Image provided by: Morrow County Museum; Heppner, OR
About Heppner herald. (Heppner, Or.) 1914-1924 | View This Issue
THE HEPPNER HERALD, HEFPNER, OREGON
Tue?dav. Octo1)er 31, 1022
.. . : 5-1 Mrs. Jobn Wii-h-nen.
:!: j f i r : ' J ..!r. Wiidena'l, wi:u fats he--n
i:i f. r H"ir.e time, eor.sridr-na iy
ia,; i uved
r. Te-eah, a dentist or '"orvaliis. a-al
a furn er Mai-row eoa: ' c ( -iy. was her
for a lew days (V-tin:-: the week vi.. i
Mr. pnl Mrs. rh-rlcs TSvrr.Mn and
Ml P. K. ranisw.irth are s;a ndia- the
vf ek in Portland.
.AI'M'h improved in e.erlOi p. V,'. Kef n
e;.: -r of tie- Partner-) -SKm-V
Sual l.rr', rf.irr.'-l fi.
srt T!a,r-da- r.i!e l,e la
l;a a'.iaer.t for u i:uv.;de
.. .,:!:'. :; a tiir.s l;;:t di; : t j for a fv-V days helping out with a
Piii!i' M! otu-v ivsume.1 liix j rusi, 0f v.'fii: in the Herald offico.
!:'-; s ':i"nl ''' 1 Tl.nrsaay R pui,,,)., i.asl.H of tl!. Epis-
..eVs nif 'i- f J ali.--. 'nw follow- ,
flED GROSS rOTS
Year's Budget Stresses Relief
and Services at Heme
vLCCAL NEWS ITEMS-:
copal cntt re , neie, i tnvi l-'.-j . a- m
while li'.i 1: l in 1;
that church Ias?t Sunday morning and
im ar.l urn wins raid lly. Mr. O'd.-n's o pnin
T':os3 who wer? present
; 1 ; 1 1 0 y vlf
!i,rnt; fi-. u m. iid-n, wao v.vs very si-r-1 Sunday fcfei'.in dct-crlbe his sermon
' joiisiy ill for irar.y w eeks during ti:e ! as a"iria..li !y offo.i.
Matthews, a former resident
man of Heppner, now resi--.-ham,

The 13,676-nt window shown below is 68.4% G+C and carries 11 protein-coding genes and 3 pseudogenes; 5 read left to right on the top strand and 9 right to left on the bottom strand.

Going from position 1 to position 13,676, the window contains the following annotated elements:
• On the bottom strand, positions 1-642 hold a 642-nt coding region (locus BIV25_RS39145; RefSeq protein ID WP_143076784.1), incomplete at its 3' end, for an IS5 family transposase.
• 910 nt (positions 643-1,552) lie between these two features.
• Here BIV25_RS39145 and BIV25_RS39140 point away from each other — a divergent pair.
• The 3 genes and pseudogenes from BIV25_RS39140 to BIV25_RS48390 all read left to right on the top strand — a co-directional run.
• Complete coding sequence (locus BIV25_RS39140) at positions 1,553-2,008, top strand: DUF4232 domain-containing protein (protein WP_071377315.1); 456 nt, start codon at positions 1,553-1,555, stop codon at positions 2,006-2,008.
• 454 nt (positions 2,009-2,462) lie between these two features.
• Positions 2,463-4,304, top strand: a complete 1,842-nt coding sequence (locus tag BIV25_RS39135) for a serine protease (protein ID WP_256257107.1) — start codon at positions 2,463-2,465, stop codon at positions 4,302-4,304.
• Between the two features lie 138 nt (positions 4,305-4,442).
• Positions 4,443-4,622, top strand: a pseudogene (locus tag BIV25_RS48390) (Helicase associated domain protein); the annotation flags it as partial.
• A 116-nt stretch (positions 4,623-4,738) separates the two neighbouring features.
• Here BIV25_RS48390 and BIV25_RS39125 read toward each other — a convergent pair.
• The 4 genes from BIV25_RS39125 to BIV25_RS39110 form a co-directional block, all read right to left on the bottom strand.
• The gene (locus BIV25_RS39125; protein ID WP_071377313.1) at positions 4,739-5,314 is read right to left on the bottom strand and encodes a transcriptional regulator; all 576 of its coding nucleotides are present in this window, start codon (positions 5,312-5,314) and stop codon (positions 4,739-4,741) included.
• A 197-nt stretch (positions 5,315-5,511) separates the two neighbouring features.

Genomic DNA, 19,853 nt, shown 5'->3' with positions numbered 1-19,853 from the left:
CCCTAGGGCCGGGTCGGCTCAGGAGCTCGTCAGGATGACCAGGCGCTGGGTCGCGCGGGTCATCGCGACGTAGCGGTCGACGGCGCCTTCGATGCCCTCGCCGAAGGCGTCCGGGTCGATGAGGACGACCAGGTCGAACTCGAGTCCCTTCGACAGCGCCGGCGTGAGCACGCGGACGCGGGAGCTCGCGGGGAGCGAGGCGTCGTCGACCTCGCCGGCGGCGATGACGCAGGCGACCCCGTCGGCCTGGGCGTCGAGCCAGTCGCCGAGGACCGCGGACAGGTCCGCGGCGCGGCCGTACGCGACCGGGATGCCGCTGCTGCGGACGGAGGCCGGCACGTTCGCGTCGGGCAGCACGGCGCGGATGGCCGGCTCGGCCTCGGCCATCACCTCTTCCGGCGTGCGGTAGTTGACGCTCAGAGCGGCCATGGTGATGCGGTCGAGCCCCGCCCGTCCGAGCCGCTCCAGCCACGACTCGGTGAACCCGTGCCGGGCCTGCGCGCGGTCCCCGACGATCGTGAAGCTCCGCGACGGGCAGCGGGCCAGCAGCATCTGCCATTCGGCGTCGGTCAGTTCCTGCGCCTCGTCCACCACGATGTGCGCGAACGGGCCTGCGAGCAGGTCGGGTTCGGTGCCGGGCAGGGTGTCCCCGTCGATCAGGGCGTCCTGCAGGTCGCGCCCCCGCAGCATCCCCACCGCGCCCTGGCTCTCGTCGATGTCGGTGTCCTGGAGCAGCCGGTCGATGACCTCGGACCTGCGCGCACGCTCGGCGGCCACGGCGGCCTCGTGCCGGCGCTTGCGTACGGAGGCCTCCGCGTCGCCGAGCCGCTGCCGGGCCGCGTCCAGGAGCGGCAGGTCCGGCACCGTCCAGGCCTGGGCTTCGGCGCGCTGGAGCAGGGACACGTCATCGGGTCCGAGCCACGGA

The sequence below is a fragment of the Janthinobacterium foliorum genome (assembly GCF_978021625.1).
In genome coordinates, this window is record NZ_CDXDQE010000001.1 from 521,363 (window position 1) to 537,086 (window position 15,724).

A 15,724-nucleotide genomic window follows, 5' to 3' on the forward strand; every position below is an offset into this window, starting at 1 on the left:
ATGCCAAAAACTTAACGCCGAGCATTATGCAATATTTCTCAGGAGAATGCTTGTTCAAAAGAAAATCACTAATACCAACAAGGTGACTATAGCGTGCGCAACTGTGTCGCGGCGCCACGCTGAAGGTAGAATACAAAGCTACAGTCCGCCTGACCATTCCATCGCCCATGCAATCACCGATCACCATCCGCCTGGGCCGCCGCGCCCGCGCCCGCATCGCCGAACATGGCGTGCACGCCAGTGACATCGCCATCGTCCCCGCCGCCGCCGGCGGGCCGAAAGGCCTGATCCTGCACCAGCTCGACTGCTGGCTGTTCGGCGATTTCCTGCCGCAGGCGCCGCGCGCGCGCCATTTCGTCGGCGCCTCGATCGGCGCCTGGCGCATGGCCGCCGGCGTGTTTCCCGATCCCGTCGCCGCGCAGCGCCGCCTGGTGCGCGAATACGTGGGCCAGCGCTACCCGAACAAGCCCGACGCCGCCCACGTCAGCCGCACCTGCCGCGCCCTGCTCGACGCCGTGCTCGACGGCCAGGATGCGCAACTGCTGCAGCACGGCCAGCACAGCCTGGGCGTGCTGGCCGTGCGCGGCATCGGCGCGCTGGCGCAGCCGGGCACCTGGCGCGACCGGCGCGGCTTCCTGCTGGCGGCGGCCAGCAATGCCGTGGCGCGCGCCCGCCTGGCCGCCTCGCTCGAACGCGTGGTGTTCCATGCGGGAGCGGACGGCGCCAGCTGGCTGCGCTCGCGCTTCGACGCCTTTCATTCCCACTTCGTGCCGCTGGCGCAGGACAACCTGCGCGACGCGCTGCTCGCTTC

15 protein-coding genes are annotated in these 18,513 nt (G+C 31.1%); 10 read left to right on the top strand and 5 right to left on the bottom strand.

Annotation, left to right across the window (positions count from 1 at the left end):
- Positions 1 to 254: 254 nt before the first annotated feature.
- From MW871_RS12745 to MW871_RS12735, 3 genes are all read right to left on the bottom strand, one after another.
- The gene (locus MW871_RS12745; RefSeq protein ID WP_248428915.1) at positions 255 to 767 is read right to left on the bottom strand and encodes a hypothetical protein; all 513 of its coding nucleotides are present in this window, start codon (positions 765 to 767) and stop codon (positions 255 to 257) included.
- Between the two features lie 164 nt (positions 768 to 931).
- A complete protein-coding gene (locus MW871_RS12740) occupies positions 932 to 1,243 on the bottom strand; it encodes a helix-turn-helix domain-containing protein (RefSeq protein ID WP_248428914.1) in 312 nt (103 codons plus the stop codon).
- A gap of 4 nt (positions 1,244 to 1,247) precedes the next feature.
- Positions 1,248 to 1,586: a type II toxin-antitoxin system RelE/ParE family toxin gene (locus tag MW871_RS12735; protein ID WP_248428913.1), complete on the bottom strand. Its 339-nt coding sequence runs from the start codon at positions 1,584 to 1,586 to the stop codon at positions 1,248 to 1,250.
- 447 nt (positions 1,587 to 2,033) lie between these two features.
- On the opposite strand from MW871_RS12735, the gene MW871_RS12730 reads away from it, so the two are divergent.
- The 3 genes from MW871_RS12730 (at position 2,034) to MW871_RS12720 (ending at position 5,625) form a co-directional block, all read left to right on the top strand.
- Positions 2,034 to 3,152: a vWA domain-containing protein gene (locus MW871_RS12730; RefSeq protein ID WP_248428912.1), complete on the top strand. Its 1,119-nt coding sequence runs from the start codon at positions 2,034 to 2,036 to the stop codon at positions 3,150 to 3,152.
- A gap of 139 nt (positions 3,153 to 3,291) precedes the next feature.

was here f' r a f-'.v (
''k visi'inj? friends. ( n e:s
ileppner Air. Matthews stopo.
'ailes to visit hi. .son-in-law
'.. fiMea was in from -,;hea erf', k
an', waile mekiivr a pleasant
the Herald reported teat m a
e-.I::e- is finished in his nt isl
, ru'iiraer. lvs almost fully recover-'!.
Dr. D. R. Haylor, eye specialist,,
in Keppner Sunday evening, Nov.
12th, al'-o 13th and 14th. 27-28
Evtrnt I'alii.'.on. who is attending
tiip rio'inke-W Liker Eusicess Collose
and the youm; rain is r.o?i:a:r Port' 1 it
,.ier, ;s .it 11011:0
r.:iLLiorJ3 rc? vetehah aid
Cver S3.C00.C00 Allotted to the
Disabled rortinn Work
r.;,7::!l.s;.i7 ir r
:j.'!'aai id' -er' ;e,
4 lisr.ii jo:r :ji I !
-I wr.vsts are ;
l; ;diot of ! '( A:ii. -'i
feelive .Inlj 1, V---.
' 7.,r,175 less ih in tii"
tin) last lisral ' ai-
, ,. i, il I'M i 1-
'i iiis iiiiai is
e:-1 1 1 1 ' 1 ' t : i r s fur
. !i"ii (ii- i.i:r.-e.
liicntH i-eai-iiod Js J li, 17e,S 17.(i':i, j is an
Iiouiice'l at .Vtlii'n.i! Jieaiiijiiarlers in
.statement ouijilui sizing ihe neeessii.j
of continued su;iurt of the oivaai.a
t.iill hy rnri'llini-iil during the annua!
I:.,ll Cull, .Vuvenilier 11 Ninembor I'.O
i elusive. 'I'liis I'.lal far the lnn!-et
is exclusive of tin' lare linaneial c.p
crations of (lie n,:;oo aelive lied Cimss
r:iapters, whleli, it is estimated, will
Mrit than clniihle the telul.
War Veterans Have Firct Call
First call nil lied Cross funds is for
disabled ex-service men, of whom
i!:,-i.S7 were reeeiin' I neal nient from
Ha) llovernuieiit mi June 1 last. This
v or k for veterans and their families
in a wide variety of service that the
.ovu'rnmeiit Is not authorized to ren
der mid for which it has neither
fends nor facilities has the cull on
$.",0:!(),(!l.!l(l during the current year,
ir alxitit $HtK;,lMMI more than was ex
pended last year for soldier service.
Addinu the funds disbursed in this
humanitarian work of physical recon
fctitution following the World War by
llio Chapters throughout the country
will approximate a total for the cur
rent year approaching $10,000,000.
'J'lila work, In the opinion of the Sur
geon (iencrul's olliee, will not reach
lis peak before V.ILMI.
Through Its Chapters the American
lied Cross is equipped In 11ml the in
dividual ex service man, help him in